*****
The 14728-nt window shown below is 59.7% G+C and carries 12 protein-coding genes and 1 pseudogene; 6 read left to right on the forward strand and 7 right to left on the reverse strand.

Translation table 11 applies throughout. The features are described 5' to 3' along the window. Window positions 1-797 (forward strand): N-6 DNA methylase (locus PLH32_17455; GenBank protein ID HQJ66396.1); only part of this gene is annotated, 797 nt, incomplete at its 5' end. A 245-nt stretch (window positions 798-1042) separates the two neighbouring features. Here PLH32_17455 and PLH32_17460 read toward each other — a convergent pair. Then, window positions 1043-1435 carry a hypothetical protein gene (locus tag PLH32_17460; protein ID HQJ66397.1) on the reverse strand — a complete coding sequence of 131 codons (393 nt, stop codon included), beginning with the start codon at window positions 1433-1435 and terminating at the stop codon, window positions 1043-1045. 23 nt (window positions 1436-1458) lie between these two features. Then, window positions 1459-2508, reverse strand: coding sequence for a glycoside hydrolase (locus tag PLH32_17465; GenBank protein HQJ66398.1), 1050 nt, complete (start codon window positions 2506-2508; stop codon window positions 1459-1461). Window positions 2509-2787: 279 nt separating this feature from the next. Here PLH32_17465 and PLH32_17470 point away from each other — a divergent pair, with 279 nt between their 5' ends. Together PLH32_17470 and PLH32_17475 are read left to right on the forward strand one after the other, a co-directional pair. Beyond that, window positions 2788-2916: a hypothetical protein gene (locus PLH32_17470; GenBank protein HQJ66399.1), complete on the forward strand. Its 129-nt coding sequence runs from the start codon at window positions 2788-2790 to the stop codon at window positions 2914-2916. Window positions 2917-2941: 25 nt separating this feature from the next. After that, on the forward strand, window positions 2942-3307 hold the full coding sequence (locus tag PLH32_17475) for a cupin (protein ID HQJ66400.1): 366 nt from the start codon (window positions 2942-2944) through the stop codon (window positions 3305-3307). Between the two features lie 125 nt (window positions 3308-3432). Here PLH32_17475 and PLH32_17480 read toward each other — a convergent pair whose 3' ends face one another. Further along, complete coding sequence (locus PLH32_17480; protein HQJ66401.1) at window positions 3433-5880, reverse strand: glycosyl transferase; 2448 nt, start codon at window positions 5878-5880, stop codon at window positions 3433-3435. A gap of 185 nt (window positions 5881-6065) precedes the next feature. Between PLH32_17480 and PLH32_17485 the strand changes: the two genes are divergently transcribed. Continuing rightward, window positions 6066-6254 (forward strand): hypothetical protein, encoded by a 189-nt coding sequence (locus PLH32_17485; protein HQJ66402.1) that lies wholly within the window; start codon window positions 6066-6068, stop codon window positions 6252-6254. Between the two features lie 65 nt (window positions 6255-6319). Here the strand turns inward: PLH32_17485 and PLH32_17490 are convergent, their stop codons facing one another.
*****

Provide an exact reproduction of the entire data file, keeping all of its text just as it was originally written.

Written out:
The 14728-nt window shown below is 59.7% G+C and carries 12 protein-coding genes and 1 pseudogene; 6 read left to right on the forward strand and 7 right to left on the reverse strand.

Translation table 11 applies throughout. The features are described 5' to 3' along the window. Window positions 1-797 (forward strand): N-6 DNA methylase (locus PLH32_17455; GenBank protein ID HQJ66396.1); only part of this gene is annotated, 797 nt, incomplete at its 5' end. A 245-nt stretch (window positions 798-1042) separates the two neighbouring features. Here PLH32_17455 and PLH32_17460 read toward each other — a convergent pair. Then, window positions 1043-1435 carry a hypothetical protein gene (locus tag PLH32_17460; protein ID HQJ66397.1) on the reverse strand — a complete coding sequence of 131 codons (393 nt, stop codon included), beginning with the start codon at window positions 1433-1435 and terminating at the stop codon, window positions 1043-1045. 23 nt (window positions 1436-1458) lie between these two features. Then, window positions 1459-2508, reverse strand: coding sequence for a glycoside hydrolase (locus tag PLH32_17465; GenBank protein HQJ66398.1), 1050 nt, complete (start codon window positions 2506-2508; stop codon window positions 1459-1461). Window positions 2509-2787: 279 nt separating this feature from the next. Here PLH32_17465 and PLH32_17470 point away from each other — a divergent pair, with 279 nt between their 5' ends. Together PLH32_17470 and PLH32_17475 are read left to right on the forward strand one after the other, a co-directional pair. Beyond that, window positions 2788-2916: a hypothetical protein gene (locus PLH32_17470; GenBank protein HQJ66399.1), complete on the forward strand. Its 129-nt coding sequence runs from the start codon at window positions 2788-2790 to the stop codon at window positions 2914-2916. Window positions 2917-2941: 25 nt separating this feature from the next. After that, on the forward strand, window positions 2942-3307 hold the full coding sequence (locus tag PLH32_17475) for a cupin (protein ID HQJ66400.1): 366 nt from the start codon (window positions 2942-2944) through the stop codon (window positions 3305-3307). Between the two features lie 125 nt (window positions 3308-3432). Here PLH32_17475 and PLH32_17480 read toward each other — a convergent pair whose 3' ends face one another. Further along, complete coding sequence (locus PLH32_17480; protein HQJ66401.1) at window positions 3433-5880, reverse strand: glycosyl transferase; 2448 nt, start codon at window positions 5878-5880, stop codon at window positions 3433-3435. A gap of 185 nt (window positions 5881-6065) precedes the next feature. Between PLH32_17480 and PLH32_17485 the strand changes: the two genes are divergently transcribed. Continuing rightward, window positions 6066-6254 (forward strand): hypothetical protein, encoded by a 189-nt coding sequence (locus PLH32_17485; protein HQJ66402.1) that lies wholly within the window; start codon window positions 6066-6068, stop codon window positions 6252-6254. Between the two features lie 65 nt (window positions 6255-6319). Here the strand turns inward: PLH32_17485 and PLH32_17490 are convergent, their stop codons facing one another.